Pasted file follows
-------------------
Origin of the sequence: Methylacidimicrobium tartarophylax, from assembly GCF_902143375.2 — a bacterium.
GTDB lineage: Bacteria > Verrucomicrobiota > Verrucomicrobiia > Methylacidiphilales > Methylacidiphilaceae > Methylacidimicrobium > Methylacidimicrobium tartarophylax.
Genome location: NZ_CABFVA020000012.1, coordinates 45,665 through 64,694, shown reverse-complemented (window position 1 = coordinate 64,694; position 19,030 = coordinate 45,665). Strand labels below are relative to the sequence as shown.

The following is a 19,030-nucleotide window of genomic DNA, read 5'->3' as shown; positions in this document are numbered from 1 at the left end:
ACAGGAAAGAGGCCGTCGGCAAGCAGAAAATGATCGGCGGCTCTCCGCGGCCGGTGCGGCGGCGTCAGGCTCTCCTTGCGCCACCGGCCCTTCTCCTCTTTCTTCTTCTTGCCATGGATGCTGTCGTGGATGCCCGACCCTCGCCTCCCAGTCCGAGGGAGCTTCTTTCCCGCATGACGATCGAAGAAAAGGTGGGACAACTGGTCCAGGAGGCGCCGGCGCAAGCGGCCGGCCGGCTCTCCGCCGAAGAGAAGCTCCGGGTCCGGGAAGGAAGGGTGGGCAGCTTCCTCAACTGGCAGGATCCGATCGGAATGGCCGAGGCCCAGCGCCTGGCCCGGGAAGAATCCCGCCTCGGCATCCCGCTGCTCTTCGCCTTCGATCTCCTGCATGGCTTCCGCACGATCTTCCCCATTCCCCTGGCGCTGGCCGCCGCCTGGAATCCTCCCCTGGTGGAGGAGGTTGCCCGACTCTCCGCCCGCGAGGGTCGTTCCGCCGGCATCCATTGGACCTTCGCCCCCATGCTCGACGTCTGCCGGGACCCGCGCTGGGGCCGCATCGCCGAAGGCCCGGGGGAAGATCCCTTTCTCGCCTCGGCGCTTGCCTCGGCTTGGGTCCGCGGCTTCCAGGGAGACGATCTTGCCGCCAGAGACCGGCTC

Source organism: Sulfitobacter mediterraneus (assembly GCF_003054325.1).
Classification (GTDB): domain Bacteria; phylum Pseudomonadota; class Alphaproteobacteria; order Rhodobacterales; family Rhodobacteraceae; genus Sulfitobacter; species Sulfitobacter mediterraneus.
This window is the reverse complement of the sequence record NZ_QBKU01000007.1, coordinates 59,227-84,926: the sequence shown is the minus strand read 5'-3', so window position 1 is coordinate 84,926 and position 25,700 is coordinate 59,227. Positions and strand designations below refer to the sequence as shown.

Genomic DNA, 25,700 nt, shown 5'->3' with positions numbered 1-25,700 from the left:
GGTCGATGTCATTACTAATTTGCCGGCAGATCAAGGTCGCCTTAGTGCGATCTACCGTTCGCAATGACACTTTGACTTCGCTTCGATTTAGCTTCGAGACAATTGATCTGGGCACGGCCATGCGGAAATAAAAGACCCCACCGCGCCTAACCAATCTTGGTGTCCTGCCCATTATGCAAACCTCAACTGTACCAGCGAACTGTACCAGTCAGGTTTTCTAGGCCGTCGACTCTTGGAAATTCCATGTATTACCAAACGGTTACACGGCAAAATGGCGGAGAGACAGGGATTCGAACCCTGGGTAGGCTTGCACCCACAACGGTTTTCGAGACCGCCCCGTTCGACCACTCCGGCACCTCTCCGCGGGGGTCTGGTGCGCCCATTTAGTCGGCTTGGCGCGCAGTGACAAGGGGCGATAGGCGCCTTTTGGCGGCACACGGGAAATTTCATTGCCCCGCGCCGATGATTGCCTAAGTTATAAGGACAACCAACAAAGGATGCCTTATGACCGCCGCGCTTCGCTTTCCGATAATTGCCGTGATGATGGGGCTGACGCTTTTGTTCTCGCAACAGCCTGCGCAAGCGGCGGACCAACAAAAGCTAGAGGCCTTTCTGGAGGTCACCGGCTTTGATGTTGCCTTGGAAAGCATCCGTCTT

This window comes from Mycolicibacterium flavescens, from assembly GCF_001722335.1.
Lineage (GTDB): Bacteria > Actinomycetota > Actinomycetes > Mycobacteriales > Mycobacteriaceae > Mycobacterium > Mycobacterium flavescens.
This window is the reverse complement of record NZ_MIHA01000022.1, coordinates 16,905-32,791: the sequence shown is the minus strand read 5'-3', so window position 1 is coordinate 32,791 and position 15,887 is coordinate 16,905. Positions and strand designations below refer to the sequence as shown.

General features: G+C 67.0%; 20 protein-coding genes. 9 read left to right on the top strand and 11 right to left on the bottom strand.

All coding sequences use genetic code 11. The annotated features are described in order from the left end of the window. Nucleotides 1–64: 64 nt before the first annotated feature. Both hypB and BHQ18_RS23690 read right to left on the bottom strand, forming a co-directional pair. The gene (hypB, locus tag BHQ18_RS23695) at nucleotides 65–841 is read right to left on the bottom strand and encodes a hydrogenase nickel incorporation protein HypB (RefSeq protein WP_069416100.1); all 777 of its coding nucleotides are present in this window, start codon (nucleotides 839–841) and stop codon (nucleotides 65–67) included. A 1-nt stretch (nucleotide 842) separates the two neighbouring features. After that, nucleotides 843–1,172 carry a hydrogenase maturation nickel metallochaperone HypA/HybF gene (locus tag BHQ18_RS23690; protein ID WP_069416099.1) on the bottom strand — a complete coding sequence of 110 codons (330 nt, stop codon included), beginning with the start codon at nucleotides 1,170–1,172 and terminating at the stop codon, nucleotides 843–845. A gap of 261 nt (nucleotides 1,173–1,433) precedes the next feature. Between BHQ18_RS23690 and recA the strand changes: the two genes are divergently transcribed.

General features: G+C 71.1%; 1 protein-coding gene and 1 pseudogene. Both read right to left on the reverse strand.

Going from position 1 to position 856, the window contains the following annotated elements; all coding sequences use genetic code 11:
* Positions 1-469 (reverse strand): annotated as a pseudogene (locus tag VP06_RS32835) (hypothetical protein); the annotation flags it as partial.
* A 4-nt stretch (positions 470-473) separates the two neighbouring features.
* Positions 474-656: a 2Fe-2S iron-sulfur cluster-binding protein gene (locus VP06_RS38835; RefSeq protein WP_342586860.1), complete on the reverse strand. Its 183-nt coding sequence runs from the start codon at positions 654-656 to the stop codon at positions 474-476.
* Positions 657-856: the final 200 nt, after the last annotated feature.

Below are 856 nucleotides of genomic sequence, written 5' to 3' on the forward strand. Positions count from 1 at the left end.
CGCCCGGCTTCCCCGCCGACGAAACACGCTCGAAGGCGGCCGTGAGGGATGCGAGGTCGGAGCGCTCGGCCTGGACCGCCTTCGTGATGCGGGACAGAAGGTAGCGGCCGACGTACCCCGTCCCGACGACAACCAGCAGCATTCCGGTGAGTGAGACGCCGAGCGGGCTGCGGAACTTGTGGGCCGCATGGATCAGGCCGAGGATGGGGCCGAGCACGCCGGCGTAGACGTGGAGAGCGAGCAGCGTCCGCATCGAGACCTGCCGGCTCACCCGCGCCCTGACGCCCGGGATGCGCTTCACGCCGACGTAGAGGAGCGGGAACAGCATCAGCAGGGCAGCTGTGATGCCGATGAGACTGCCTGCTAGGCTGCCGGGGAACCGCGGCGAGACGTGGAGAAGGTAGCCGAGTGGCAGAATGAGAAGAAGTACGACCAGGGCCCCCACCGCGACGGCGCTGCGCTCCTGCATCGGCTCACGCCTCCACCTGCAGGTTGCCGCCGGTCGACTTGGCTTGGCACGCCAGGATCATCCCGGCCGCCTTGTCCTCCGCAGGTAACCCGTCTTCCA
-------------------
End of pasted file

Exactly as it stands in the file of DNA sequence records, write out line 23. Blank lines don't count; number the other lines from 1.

CGCCCGGCTTCCCCGCCGACGAAACACGCTCGAAGGCGGCCGTGAGGGATGCGAGGTCGGAGCGCTCGGCCTGGACCGCCTTCGTGATGCGGGACAGAAGGTAGCGGCCGACGTACCCCGTCCCGACGACAACCAGCAGCATTCCGGTGAGTGAGACGCCGAGCGGGCTGCGGAACTTGTGGGCCGCATGGATCAGGCCGAGGATGGGGCCGAGCACGCCGGCGTAGACGTGGAGAGCGAGCAGCGTCCGCATCGAGACCTGCCGGCTCACCCGCGCCCTGACGCCCGGGATGCGCTTCACGCCGACGTAGAGGAGCGGGAACAGCATCAGCAGGGCAGCTGTGATGCCGATGAGACTGCCTGCTAGGCTGCCGGGGAACCGCGGCGAGACGTGGAGAAGGTAGCCGAGTGGCAGAATGAGAAGAAGTACGACCAGGGCCCCCACCGCGACGGCGCTGCGCTCCTGCATCGGCTCACGCCTCCACCTGCAGGTTGCCGCCGGTCGACTTGGCTTGGCACGCCAGGATCATCCCGGCCGCCTTGTCCTCCGCAGGTAACCCGTCTTCCA